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Statistics of Children in Care

National trends of children in care

Over the last decade, the U.S. foster care population has undergone a substantial reduction in size and experienced a shift in its racial and ethnic composition. Using data from the Adoption and Foster Care Analysis and Reporting System, Data Brief 2013-1: Recent Demographic Trends in Foster Care September 13, 2013, summarizes those changes and provides new detail that identifies the geographic areas most responsible for these national trends.(

Demographic Trends

Total Population in Foster Care

The number of children in foster care on the last day of the federal fiscal year declined by almost a quarter (23.7%) between 2002 and 2012, from 523,616 to 399,546.

State and County Patterns

Patterns are more diverse at the state and local levels, with a relatively small number of geographic areas appearing to drive national trends. While the majority of states did show some level of decline in the size of their foster care population between 2002 and 2012, 10 states accounted for over 90 percent of the total decline, and three states (California, New York and Florida), accounted for over 50 percent (see Figure 2). About a quarter of states showed some increase during this period, with relatively large increases in Texas (8,294) and Arizona (7,296).

Drilling down to the county level, a very small number of counties accounted for a large proportion of the national decline. With over 3,000 counties or county equivalents in the U.S., just 10 counties accounted for one half of the national decline between 2002 and 2012. Those counties are:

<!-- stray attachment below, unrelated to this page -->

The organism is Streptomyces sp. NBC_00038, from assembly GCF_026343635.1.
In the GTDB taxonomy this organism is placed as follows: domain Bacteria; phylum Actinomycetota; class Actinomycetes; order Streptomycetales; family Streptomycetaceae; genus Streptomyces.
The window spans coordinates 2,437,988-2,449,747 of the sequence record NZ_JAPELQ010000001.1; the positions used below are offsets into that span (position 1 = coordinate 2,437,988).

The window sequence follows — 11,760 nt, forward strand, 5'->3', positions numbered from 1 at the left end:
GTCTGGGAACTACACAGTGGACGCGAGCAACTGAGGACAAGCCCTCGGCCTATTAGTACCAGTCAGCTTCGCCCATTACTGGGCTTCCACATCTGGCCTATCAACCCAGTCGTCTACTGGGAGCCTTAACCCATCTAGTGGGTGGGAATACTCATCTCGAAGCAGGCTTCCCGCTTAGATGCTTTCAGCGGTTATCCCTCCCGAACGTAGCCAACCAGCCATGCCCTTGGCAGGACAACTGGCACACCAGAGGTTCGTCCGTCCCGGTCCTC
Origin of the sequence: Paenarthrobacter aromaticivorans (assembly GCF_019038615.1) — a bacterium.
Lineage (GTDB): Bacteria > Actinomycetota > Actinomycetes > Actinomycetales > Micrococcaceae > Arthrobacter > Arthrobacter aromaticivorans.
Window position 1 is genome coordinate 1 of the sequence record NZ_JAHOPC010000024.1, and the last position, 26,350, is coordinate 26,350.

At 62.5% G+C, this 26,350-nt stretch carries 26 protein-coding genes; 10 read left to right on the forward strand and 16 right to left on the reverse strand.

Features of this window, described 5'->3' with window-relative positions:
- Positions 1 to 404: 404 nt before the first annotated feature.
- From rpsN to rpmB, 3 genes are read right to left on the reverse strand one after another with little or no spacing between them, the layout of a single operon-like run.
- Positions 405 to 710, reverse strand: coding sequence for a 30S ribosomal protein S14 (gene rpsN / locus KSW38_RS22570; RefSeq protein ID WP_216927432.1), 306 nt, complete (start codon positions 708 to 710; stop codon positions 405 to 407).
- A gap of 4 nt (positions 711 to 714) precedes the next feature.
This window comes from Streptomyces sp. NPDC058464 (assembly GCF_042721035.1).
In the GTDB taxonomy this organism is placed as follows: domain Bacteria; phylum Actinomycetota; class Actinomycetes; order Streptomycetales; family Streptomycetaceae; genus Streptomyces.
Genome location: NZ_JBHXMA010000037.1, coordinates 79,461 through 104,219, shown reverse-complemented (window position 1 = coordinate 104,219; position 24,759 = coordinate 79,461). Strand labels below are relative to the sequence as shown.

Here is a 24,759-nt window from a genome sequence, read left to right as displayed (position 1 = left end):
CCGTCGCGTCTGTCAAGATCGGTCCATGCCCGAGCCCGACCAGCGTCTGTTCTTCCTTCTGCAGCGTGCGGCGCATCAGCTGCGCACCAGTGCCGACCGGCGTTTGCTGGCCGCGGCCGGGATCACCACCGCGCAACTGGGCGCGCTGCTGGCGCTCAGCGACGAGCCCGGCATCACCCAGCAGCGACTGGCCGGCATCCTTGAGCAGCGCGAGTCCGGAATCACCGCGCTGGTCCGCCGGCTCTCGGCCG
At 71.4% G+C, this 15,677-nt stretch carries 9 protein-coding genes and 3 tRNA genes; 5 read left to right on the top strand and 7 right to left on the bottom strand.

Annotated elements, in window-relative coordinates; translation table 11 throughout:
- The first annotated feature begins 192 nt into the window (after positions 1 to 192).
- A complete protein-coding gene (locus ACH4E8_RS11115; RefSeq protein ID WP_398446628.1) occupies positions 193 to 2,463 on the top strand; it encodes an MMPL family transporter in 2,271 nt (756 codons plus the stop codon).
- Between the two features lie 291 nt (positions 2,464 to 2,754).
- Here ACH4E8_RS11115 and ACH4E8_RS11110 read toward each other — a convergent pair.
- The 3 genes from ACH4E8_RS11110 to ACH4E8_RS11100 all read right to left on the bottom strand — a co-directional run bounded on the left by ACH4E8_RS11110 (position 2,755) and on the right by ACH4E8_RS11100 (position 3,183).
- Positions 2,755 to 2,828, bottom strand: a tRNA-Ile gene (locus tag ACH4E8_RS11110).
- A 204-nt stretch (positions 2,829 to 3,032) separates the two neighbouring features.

Los Angeles County, CA

New York County, NY

Cook County, IN

Baltimore City, MD

Wayne County, MI

Cuyahoga County, OH

Milwaukee County, WI

Philadelphia County, PA

Sacramento County, CA

Miami-Dade County, FL

Aging out

More than 23,000 youth were discharged to emancipation in the U.S. during federal fiscal year 2012. About 1000 youth per year age out of care in Pennsylvania.

  • Between 25-40% of foster care youth become homeless after discharge from care.
  • Fewer than half of emancipated foster youth have graduated from high school, compared to 85% of all 18-to-24-year-olds.
  • Fewer than one in eight has graduated from a four-year college.
  • Almost two-thirds have not maintained employment for a year and fewer than one in five is completely self-supporting.
  • More than a quarter of the males have spent time in jail and four of 10 have become parents.
  • Only 46% of the former youth had a savings or checking account compared to nearly 82% of their same age-peers.